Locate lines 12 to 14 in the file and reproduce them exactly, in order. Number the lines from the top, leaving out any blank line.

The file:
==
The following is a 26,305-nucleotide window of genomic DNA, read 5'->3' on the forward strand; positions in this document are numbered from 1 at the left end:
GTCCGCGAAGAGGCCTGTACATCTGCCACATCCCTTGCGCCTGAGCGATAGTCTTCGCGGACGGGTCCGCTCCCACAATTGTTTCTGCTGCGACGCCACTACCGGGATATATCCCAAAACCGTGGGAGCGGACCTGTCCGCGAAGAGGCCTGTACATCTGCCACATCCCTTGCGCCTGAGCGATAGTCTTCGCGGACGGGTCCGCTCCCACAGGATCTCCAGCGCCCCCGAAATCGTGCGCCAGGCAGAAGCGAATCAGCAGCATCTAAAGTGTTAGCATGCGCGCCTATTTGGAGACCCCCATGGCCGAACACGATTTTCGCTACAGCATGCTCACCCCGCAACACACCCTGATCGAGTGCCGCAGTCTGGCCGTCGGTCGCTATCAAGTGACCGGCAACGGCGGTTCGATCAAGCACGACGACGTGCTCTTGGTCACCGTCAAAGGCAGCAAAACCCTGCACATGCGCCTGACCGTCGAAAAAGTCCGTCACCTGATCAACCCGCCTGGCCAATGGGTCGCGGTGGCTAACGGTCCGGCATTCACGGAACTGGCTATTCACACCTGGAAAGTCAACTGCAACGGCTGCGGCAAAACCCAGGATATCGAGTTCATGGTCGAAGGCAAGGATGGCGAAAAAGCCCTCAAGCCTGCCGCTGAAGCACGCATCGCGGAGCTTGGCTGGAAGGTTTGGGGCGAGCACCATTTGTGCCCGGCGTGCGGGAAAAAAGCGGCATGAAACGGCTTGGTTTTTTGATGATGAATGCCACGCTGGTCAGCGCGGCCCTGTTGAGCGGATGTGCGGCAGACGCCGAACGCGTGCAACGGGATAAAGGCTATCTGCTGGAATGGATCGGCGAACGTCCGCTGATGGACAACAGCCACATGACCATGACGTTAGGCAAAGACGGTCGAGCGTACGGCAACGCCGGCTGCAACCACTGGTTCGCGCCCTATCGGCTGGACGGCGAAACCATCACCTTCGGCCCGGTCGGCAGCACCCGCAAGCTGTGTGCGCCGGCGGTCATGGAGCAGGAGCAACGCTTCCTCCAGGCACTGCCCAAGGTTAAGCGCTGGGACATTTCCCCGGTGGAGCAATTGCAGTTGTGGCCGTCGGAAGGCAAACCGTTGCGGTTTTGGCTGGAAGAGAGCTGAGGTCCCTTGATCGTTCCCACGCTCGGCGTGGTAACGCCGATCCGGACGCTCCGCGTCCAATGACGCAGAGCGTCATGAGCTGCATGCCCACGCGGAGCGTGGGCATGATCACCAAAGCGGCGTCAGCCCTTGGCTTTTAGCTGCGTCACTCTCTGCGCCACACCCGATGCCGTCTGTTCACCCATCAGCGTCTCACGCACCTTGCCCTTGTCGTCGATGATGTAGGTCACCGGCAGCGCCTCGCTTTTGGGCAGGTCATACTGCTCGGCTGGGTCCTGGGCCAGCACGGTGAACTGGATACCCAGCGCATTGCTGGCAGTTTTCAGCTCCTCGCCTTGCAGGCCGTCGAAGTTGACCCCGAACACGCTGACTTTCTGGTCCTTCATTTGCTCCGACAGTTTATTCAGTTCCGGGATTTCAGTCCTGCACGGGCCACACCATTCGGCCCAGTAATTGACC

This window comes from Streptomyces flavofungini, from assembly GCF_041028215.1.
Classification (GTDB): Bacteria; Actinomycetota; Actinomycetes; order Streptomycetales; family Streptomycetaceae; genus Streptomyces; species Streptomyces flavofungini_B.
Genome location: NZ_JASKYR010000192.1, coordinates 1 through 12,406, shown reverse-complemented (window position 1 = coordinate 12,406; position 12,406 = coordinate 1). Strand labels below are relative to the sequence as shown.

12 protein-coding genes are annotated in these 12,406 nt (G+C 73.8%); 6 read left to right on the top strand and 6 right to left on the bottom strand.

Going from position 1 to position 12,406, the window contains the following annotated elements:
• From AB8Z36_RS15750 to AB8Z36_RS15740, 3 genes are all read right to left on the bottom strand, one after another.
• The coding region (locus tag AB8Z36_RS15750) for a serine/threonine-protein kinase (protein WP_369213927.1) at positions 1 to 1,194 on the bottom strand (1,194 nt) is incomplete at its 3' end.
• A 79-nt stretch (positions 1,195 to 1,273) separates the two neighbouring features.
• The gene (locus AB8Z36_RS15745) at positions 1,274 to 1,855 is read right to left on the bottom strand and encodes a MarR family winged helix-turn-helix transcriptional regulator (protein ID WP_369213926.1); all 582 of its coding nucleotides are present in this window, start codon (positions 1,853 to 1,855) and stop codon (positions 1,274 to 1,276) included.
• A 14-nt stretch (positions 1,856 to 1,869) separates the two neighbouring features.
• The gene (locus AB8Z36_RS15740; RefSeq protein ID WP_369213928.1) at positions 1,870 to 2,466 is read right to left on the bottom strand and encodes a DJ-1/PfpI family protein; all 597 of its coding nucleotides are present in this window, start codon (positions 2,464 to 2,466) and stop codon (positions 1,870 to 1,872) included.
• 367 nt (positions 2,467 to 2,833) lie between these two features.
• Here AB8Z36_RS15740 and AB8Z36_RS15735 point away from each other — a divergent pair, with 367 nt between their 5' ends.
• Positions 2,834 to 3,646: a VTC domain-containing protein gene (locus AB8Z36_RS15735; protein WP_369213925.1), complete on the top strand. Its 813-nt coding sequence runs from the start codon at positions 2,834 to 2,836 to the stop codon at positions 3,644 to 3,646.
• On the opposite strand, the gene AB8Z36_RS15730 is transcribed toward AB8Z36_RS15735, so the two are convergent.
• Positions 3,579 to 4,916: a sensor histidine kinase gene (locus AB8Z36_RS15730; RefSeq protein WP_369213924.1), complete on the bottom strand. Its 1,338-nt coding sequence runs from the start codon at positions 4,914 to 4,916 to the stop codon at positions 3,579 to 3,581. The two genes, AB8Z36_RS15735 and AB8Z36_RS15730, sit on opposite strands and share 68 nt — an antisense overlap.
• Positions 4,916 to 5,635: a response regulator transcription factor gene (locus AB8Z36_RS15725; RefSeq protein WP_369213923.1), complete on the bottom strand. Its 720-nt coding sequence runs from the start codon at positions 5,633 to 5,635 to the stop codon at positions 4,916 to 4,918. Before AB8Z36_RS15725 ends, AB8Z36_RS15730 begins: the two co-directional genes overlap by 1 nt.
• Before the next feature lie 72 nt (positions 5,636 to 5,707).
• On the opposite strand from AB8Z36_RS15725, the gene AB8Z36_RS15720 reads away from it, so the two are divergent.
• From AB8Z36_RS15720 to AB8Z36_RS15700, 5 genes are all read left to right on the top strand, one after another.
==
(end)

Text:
• A 14-nt stretch (positions 1,856 to 1,869) separates the two neighbouring features.
• The gene (locus AB8Z36_RS15740; RefSeq protein ID WP_369213928.1) at positions 1,870 to 2,466 is read right to left on the bottom strand and encodes a DJ-1/PfpI family protein; all 597 of its coding nucleotides are present in this window, start codon (positions 2,464 to 2,466) and stop codon (positions 1,870 to 1,872) included.
• 367 nt (positions 2,467 to 2,833) lie between these two features.